### Show Posts

This section allows you to view all posts made by this member. Note that you can only see posts made in areas you currently have access to.

### Messages - jacobly

Pages: [1] 2 3 ... 14
1
##### TI Calculators / Re: CEmu - A CE Emulator
« on: September 28, 2016, 03:15:38 pm »
Now that pimath's server is down, I created a buildbot for my server so there are now windows CEmu builds for 32-bit and 64-bit which are updated every time someone commits.

2
##### The Axe Parser Project / Re: Lenght string function in pixel
« on: September 10, 2016, 11:59:15 am »
If dansChaîne means inString, then you have the arguments in the wrong order.  It should be inData(BYTE,PTR).

Optimized, for fun:
Code: (Axe) [Select]
Lbl DimStr  0  While →r₃{r₁++-1}    !If →r₂ xor ' '      1    ElseIf inData(r₂,"i.:!")      2    ElseIf inData(r₂,"flst()[],;")      3    ElseIf inData(r₂,"z&~")      5    ElseIf inData(r₂,"mw*π\$#@")      6    Else      4    End    +r₃  End  r₃Return

3
##### The Axe Parser Project / Re: Degree symbol
« on: September 07, 2016, 03:07:06 am »
° in Axe is very much like & in C. EXP→X stores some value into some memory represented by "X". Where is this memory you ask? Why at the address °X. This means that EXP→X is actually the exact same thing as EXP→{°X}ʳ. In fact, X and {°X}ʳ are completely interchangeable for any access to the variable X.

One use for this is to sign extend a byte located in X. Axe has a signed{} command, but that requires an address to load from. The solution is to use signed{°X}.

Another use (which, oddly enough, I can't seem to find in Commands.html) is for creating named variables:

EXP→°AB creates a variable called AB which can be used just like variable A, etc, and is stored at the address EXP.

An example showing both uses is °A->°AA which creates a variable called AA which aliases (always contains the same value as) A.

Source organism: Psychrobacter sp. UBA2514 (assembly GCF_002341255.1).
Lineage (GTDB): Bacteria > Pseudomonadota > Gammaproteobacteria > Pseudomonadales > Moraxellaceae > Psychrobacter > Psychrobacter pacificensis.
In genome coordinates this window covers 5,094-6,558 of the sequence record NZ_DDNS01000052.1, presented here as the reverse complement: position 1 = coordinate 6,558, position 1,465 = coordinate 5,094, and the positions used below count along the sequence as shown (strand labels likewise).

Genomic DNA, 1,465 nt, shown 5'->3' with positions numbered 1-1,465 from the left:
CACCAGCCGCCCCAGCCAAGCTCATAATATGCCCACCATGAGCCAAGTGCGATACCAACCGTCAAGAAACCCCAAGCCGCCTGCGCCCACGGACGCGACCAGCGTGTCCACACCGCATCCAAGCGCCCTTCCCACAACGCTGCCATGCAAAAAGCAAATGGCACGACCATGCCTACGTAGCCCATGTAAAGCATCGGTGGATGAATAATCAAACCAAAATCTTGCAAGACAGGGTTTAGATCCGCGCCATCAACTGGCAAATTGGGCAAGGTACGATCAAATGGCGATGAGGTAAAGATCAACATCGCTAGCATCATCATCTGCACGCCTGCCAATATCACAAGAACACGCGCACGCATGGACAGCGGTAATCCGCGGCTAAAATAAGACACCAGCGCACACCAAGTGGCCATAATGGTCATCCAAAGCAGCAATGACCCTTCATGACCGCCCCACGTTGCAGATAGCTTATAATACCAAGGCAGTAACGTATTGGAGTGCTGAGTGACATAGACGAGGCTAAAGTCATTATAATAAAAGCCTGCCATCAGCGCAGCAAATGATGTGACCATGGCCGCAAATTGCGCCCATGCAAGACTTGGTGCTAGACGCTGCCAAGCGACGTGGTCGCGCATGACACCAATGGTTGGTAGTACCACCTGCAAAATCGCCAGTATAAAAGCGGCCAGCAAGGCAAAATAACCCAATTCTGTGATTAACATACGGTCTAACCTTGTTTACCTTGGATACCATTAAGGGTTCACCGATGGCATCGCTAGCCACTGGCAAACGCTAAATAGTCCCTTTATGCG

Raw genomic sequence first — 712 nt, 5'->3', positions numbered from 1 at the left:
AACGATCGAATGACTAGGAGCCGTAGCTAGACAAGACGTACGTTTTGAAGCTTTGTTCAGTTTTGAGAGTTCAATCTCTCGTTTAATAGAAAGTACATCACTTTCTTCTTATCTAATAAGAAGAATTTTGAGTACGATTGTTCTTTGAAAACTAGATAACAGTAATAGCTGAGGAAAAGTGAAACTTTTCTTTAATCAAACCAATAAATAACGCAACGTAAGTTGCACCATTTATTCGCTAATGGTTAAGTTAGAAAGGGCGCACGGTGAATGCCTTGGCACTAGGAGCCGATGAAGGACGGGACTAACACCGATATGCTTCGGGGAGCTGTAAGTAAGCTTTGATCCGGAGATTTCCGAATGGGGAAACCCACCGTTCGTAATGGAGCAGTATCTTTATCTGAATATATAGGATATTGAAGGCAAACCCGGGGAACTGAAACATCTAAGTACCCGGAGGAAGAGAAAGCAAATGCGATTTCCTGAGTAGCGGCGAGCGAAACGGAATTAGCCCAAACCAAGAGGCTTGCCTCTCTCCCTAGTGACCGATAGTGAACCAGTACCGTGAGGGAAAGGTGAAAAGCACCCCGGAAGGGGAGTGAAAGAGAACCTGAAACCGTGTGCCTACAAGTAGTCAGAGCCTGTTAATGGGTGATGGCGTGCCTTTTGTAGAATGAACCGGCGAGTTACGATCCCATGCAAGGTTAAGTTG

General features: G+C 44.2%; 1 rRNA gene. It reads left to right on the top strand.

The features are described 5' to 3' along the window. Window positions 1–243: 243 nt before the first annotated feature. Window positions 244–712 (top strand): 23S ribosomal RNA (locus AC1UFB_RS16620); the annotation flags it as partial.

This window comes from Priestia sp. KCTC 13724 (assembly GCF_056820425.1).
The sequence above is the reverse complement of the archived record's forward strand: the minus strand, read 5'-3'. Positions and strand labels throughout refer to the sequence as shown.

4
##### The Axe Parser Project / Re: Bug Reports
« on: September 07, 2015, 03:43:06 am »
Code: (Axe) [Select]
Copy(,,∗{Y₁})            ^  ERRORPARENTHESIS
It appears that the } is closing the Copy( command.  It seems that the operator has to be one that uses a subroutine, such as , ^, or /.

5
##### ASM / Re: DivAHLby10 Routine Check
« on: July 06, 2013, 06:53:35 am »
Just wrote a program to brute force check the algorithm and it works perfectly as is.

6
##### Humour and Jokes / Re: Weird/funny pictures thread
« on: July 04, 2013, 12:12:56 am »

Yo dawg, I herd u like touring ubuntu, so I put ubuntu tours in your ubuntu tours so you can tour ubuntu while you are touring ubuntu (in ubuntu).

7
##### Axe / Re: Two-Byte Tokens ?
« on: June 03, 2013, 05:43:21 pm »
Iff a byte is equal to ᴇ5C, ᴇ5D, ᴇ5E, ᴇ60, ᴇ61, ᴇ62, ᴇ63, ᴇ7E, ᴇBB, ᴇAA, or ᴇEF, then it is the first byte of a two byte token, and it can not be the second byte of a two byte token.

8
##### Axe / Re: Axe Programming
« on: May 18, 2013, 12:52:15 pm »
Just do float{GetCalc("varX")}→X and float{GetCalc("varY")}→Y and then you can use X and Y like normal Axe variables.

9
##### Computer Programming / Re: Some Java questions
« on: May 05, 2013, 11:59:03 pm »
All primitive types start with a lowercase letter, and as long as you follow Java naming conventions, all object types start with a capital letter.  You can actually do special things with many of the classes in the package java.lang.  For example, you can say Integer i = 5; and i would be an object.

10
##### Computer Programming / Re: Some Java questions
« on: May 04, 2013, 10:40:45 pm »
It appears so.

11
##### Computer Programming / Re: Some Java questions
« on: May 04, 2013, 10:08:35 pm »
What is the difference between an interface and an abstract class?
The only difference I can see is that all methods in an interface are abstract, while abstract class can contain both concrete and abstract methods.